Blog

Your Education Road Map

Politics K-12

Betsy DeVos. Donald Trump. The Every Student Succeeds Act. Congress. State chiefs. School spending. Elections. Education Week reporters keep watch on education policy and politics in the nation’s capital and in the states.

Education

Salary Comparability: Coming to an ESEA Bill Near You?

By Alyson Klein — October 04, 2010 2 min read

Rep. Chaka Fattah, D-Pa., who has made school finance a signature issue during his time in Congress, thinks that salary comparability is an idea whose time has come. And he says he has support from leaders on the House Education and Labor Committee, to include it the upcoming reauthorization of the Elementary and Secondary Education Act.

What exactly is salary comparability? Well, in a nutshell, it’s a way of assuring that Title I schools with a large number of newer, lower-salaried teachers get their fair share of federal funding. Right now, districts don’t have to count teachers’ actual salaries in doling out local funds equally, which among the preconditions for tapping Title I funds for disadvantaged students. Districts just have to make sure all teachers are on the same pay scale. Salary comparability advocates say that effectively penalizes high-poverty schools with lots of young, novice teachers.

The last time Congress tried to reauthorize ESEA, salary comparability was far from a slam dunk. In fact, it was on a (pretty long) list of issues that doomed the first attempt by Rep. George Miller, D-Calif., the chairman of the education committee, to renew the law, back in 2007.

But the ground may have shifted in the past few years. Fattah’s bill is backed not only by long-time, prominent proponents of the issue, such as the Education Trust, but also one-time detractors, including the National Education Association. Back in 2007, the union was worried that the language could require teachers to transfer against their will, but they say that concern has been assuaged. (For more on this issue, and NEA’s support for the bill, check out this blog item by Edweek’s resident salary comparability expert: Steve Sawchuk of Teacher Beat fame.)

“The common sense [on the issue] has broken through,” Fattah told me an interview. Fattah said he’d spoken to Miller about the issue and expected the language to be included in a reauthorization proposal.

Unless something miraculous happens, we probably won’t see a full-fledged ESEA bill released in either chamber this year, much less signed into law. Still, key staff members from both parties are meeting regularly and trying to pinpoint areas of bipartisan agreement. The discussions could lay the groundwork for moving a renewal bill next year, no matter who is control of Congress.

Fattah is hoping that the bill will even the playing field for the nation’s poorest children, who frequently are given the fewest resources, he said.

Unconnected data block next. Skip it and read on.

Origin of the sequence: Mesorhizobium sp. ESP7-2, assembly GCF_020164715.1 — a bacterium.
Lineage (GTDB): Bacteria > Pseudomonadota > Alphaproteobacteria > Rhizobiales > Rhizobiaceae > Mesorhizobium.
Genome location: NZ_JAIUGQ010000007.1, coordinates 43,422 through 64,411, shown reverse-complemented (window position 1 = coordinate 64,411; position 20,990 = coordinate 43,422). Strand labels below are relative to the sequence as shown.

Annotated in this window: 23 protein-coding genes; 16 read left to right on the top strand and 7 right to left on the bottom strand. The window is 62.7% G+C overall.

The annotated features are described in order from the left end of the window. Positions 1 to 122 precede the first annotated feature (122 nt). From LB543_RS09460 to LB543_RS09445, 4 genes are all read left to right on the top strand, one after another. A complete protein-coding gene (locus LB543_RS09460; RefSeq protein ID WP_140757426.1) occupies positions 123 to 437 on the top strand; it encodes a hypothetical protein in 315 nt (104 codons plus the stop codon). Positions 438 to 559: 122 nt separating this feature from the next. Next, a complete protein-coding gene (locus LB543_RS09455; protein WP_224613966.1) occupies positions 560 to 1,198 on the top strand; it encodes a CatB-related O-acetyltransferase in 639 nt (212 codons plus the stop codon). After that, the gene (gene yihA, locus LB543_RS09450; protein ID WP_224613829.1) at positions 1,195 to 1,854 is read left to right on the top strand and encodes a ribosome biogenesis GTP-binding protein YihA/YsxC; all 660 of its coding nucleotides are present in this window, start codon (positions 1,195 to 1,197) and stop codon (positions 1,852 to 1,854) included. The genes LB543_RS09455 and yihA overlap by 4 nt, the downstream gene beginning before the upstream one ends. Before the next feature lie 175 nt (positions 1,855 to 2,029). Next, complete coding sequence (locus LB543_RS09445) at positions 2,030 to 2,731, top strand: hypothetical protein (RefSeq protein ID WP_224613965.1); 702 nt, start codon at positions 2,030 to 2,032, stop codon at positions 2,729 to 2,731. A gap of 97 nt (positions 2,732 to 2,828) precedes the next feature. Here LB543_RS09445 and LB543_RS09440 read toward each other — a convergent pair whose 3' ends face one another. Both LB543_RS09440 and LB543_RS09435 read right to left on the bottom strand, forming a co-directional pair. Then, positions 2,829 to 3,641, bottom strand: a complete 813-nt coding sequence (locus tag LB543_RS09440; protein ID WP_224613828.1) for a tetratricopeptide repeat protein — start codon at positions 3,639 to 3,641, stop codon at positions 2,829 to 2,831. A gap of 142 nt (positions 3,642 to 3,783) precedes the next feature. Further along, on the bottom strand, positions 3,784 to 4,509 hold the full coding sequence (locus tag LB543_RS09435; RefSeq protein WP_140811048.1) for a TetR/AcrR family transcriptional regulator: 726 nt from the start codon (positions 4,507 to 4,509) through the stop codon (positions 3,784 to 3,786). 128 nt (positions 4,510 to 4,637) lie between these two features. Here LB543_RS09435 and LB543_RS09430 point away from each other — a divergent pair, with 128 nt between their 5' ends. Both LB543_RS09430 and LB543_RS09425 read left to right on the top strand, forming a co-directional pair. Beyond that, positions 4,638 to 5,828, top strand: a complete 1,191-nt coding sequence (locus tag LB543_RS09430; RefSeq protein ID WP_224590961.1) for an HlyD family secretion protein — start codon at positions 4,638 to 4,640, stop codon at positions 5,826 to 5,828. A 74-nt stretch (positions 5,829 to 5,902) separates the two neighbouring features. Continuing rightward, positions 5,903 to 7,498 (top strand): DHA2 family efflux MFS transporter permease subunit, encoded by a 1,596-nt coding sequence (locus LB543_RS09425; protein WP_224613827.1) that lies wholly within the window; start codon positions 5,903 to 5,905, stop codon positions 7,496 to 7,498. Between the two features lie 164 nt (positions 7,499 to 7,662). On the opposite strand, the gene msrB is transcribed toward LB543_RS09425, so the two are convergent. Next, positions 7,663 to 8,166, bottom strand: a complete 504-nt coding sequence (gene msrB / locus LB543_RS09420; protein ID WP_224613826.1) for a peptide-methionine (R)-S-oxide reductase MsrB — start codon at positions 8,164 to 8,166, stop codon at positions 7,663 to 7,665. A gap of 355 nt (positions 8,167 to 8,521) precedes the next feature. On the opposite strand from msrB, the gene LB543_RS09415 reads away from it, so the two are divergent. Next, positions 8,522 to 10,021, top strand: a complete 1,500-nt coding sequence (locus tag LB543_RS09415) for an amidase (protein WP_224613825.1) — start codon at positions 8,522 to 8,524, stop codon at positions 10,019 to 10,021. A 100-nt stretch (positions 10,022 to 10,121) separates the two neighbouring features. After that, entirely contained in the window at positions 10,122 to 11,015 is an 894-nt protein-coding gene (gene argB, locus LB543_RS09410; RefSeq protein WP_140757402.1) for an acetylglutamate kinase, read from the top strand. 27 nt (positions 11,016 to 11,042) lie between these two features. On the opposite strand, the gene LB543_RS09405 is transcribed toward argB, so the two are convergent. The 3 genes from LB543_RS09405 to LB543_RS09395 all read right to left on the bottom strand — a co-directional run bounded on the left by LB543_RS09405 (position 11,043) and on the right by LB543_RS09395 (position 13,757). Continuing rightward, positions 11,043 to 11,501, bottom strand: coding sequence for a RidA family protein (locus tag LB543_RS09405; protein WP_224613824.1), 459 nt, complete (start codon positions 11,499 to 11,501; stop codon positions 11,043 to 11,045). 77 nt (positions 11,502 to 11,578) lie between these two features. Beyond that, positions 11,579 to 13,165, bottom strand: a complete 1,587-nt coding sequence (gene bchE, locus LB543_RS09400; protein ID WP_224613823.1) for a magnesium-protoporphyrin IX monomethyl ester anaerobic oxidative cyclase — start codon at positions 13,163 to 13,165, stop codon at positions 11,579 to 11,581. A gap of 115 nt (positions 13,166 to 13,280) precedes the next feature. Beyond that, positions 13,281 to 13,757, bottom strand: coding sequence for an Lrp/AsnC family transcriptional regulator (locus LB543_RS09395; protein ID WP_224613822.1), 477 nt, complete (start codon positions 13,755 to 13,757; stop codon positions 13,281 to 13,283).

“Poor children receive the least of everything we know they need to get an education,” he said.

Fattah was also a lead sponsor of legislation to create a commission on fiscal equity. He’s hoping the panel will propose solutions to help ensure that poor kids are given their fair share of resources.

The commission needn’t “recite the problem” of a lack of fiscal equity, Fattah said. But it should help devise “some consensus around the need for us to actually do something about this problem.”

Fattah is running for chairman (or top Democrat, depending on the results of the midterms) of the House Appropriations Committee, replacing Rep. David Obey, who is retiring this year. Rep. Norm Dicks of Washington is also running for the post.

Let us know what you think!

We’re looking for feedback on our new site to make sure we continue to provide you the best experience.

Events

This content is provided by our sponsor. It is not written by and does not necessarily reflect the views of Education Week's editorial staff.
Sponsor
Future of Work Webinar
Digital Literacy Strategies to Promote Equity
Our new world has only increased our students’ dependence on technology. This makes digital literacy no longer a “nice to have” but a “need to have.” How do we ensure that every student can navigate
Content provided by Learning.com
Mathematics Online Summit Teaching Math in a Pandemic
Attend this online summit to ask questions about how COVID-19 has affected achievement, instruction, assessment, and engagement in math.
School & District Management Webinar Examining the Evidence: Catching Kids Up at a Distance
As districts, schools, and families navigate a new normal following the abrupt end of in-person schooling this spring, students’ learning opportunities vary enormously across the nation. Access to devices and broadband internet and a secure

EdWeek Top School Jobs

Great Oaks AmeriCorps Fellow August 2021 - June 2022
New York City, New York (US)
Great Oaks Charter Schools
Great Oaks AmeriCorps Fellow August 2021 - June 2022
New York City, New York (US)
Great Oaks Charter Schools
Data Analyst
New York, NY, US
New Visions for Public Schools

Read Next

Education Obituary In Memory of Michele Molnar, EdWeek Market Brief Writer and Editor
EdWeek Market Brief Associate Editor Michele Molnar, who was instrumental in launching the publication, succumbed to cancer.
5 min read
Education Briefly Stated Briefly Stated: December 9, 2020
Here's a look at some recent Education Week articles you may have missed.
8 min read
Education Briefly Stated Briefly Stated: Stories You May Have Missed
A collection of articles from the previous week that you may have missed.
8 min read
Education Briefly Stated Briefly Stated: Stories You May Have Missed
A collection of stories from the previous week that you may have missed.
8 min read